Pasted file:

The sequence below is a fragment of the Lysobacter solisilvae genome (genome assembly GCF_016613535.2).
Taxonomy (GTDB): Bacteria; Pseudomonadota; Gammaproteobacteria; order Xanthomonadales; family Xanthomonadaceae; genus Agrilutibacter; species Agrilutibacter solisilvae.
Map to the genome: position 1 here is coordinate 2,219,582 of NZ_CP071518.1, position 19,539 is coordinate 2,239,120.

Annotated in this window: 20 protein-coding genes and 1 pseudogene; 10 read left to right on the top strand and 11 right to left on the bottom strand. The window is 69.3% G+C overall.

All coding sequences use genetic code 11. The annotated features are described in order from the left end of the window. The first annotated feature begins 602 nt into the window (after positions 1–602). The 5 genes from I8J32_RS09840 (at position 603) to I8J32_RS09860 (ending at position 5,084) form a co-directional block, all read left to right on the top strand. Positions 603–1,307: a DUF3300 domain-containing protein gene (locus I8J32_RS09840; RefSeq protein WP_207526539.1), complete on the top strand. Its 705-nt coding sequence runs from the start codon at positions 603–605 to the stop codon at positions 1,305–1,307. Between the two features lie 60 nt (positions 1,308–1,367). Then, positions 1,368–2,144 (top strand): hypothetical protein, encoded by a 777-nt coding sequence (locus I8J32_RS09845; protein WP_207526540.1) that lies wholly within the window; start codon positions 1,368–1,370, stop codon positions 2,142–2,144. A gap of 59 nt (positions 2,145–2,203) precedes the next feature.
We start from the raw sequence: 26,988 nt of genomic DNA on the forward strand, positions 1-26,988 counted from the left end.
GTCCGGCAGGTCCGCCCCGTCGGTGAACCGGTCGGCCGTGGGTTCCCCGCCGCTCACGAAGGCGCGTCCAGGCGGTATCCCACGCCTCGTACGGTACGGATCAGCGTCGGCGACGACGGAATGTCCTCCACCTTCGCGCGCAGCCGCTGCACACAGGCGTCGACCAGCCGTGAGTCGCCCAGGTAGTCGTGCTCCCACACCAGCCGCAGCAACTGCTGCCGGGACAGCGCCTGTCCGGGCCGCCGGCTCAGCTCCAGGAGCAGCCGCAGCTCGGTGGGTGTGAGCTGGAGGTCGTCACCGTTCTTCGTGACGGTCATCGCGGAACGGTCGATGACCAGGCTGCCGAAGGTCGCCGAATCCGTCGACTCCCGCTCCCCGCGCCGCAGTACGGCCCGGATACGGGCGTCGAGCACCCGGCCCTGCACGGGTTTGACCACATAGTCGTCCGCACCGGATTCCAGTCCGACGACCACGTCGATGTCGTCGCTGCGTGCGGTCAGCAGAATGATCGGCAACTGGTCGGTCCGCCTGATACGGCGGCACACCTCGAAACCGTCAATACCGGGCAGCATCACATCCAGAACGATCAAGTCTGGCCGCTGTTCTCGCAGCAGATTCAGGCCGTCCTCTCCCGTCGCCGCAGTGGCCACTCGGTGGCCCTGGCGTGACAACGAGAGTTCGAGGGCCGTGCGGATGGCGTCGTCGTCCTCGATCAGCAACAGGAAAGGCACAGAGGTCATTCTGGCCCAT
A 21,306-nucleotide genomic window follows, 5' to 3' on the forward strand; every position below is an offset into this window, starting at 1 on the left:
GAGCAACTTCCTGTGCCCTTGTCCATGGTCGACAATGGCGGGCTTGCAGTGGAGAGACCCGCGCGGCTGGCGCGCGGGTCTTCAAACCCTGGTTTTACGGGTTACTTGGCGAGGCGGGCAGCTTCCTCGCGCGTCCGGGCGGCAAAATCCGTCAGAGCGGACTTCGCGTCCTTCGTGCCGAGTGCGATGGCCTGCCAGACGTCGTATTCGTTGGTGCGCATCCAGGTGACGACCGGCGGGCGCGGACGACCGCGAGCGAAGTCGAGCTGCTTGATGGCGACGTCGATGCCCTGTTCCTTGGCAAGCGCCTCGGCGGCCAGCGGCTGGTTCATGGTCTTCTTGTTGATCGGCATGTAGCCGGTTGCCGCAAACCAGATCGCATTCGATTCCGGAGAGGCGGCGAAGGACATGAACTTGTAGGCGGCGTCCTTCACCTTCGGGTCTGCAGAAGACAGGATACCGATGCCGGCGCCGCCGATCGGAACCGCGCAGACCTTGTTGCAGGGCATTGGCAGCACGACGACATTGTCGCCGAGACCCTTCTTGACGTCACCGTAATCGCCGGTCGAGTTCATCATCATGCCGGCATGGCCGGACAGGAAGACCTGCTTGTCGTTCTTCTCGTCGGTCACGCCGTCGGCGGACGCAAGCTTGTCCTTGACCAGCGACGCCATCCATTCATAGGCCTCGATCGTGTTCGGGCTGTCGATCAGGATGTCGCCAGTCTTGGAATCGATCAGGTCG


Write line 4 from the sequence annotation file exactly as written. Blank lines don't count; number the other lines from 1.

Annotated in this window: 20 protein-coding genes and 1 pseudogene; 10 read left to right on the top strand and 11 right to left on the bottom strand. The window is 69.3% G+C overall.